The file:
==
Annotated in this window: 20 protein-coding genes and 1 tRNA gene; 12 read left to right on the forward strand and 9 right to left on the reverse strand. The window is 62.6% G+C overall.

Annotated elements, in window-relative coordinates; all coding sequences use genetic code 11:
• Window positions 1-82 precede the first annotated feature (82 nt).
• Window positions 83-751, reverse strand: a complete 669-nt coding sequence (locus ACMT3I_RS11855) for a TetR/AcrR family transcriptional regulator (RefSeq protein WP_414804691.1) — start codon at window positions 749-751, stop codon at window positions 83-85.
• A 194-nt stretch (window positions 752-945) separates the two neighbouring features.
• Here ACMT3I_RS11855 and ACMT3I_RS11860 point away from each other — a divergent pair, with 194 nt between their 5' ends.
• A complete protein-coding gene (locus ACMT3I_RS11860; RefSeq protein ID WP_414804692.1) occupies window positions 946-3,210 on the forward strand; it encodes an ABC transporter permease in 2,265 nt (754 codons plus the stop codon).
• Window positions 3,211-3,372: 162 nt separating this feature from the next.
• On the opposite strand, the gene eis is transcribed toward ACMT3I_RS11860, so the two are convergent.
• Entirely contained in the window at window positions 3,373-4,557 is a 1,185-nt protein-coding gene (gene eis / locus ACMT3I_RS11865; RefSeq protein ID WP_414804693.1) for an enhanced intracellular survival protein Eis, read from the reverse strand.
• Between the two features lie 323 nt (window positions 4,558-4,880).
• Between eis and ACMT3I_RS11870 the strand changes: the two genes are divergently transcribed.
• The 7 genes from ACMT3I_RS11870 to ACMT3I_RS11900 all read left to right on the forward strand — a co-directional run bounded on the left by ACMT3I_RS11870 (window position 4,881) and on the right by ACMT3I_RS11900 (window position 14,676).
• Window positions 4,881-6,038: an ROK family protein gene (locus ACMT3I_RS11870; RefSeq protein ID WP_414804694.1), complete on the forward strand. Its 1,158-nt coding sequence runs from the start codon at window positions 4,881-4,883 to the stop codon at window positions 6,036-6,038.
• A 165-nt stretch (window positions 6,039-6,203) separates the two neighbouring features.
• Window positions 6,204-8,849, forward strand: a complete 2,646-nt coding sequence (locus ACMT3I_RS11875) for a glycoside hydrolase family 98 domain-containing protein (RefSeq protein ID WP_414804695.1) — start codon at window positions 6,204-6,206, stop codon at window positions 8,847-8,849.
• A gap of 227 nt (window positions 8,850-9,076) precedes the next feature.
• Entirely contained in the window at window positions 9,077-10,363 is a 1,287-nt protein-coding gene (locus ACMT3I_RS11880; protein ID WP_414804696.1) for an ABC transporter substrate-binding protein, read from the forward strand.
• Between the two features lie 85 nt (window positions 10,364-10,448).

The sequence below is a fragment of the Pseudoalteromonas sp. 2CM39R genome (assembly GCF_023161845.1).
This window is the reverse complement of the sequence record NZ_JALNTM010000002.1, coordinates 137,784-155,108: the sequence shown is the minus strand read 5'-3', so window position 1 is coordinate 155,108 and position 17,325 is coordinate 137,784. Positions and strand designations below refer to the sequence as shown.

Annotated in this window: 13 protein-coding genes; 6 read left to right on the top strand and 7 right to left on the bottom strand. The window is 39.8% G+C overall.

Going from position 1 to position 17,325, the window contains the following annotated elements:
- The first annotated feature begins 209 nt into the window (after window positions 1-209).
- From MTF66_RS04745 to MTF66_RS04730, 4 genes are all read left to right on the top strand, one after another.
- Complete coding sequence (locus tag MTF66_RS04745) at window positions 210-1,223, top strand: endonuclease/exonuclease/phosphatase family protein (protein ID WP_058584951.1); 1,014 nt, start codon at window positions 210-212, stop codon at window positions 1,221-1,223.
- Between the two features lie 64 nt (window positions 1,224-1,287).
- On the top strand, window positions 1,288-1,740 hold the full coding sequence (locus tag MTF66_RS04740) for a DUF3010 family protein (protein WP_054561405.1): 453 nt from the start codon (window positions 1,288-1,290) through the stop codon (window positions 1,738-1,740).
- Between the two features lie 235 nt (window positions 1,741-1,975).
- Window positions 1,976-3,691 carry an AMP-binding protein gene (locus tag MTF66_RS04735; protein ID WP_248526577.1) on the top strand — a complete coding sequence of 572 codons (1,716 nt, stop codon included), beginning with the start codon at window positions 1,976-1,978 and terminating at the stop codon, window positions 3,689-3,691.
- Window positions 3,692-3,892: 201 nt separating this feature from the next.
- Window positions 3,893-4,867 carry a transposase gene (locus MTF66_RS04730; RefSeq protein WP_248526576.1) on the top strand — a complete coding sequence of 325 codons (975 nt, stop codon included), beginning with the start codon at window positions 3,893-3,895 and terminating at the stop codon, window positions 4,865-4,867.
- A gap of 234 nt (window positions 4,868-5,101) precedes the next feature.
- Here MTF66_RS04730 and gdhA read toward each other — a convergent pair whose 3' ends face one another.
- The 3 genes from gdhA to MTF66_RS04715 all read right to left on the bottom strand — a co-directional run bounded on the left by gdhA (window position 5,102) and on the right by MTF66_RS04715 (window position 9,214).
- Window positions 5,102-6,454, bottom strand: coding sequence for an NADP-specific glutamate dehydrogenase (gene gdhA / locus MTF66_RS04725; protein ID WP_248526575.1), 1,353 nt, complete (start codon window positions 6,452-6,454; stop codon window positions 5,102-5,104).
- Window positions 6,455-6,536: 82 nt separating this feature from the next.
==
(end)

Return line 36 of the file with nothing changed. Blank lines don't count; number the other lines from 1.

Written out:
- Window positions 5,102-6,454, bottom strand: coding sequence for an NADP-specific glutamate dehydrogenase (gene gdhA / locus MTF66_RS04725; protein ID WP_248526575.1), 1,353 nt, complete (start codon window positions 6,452-6,454; stop codon window positions 5,102-5,104).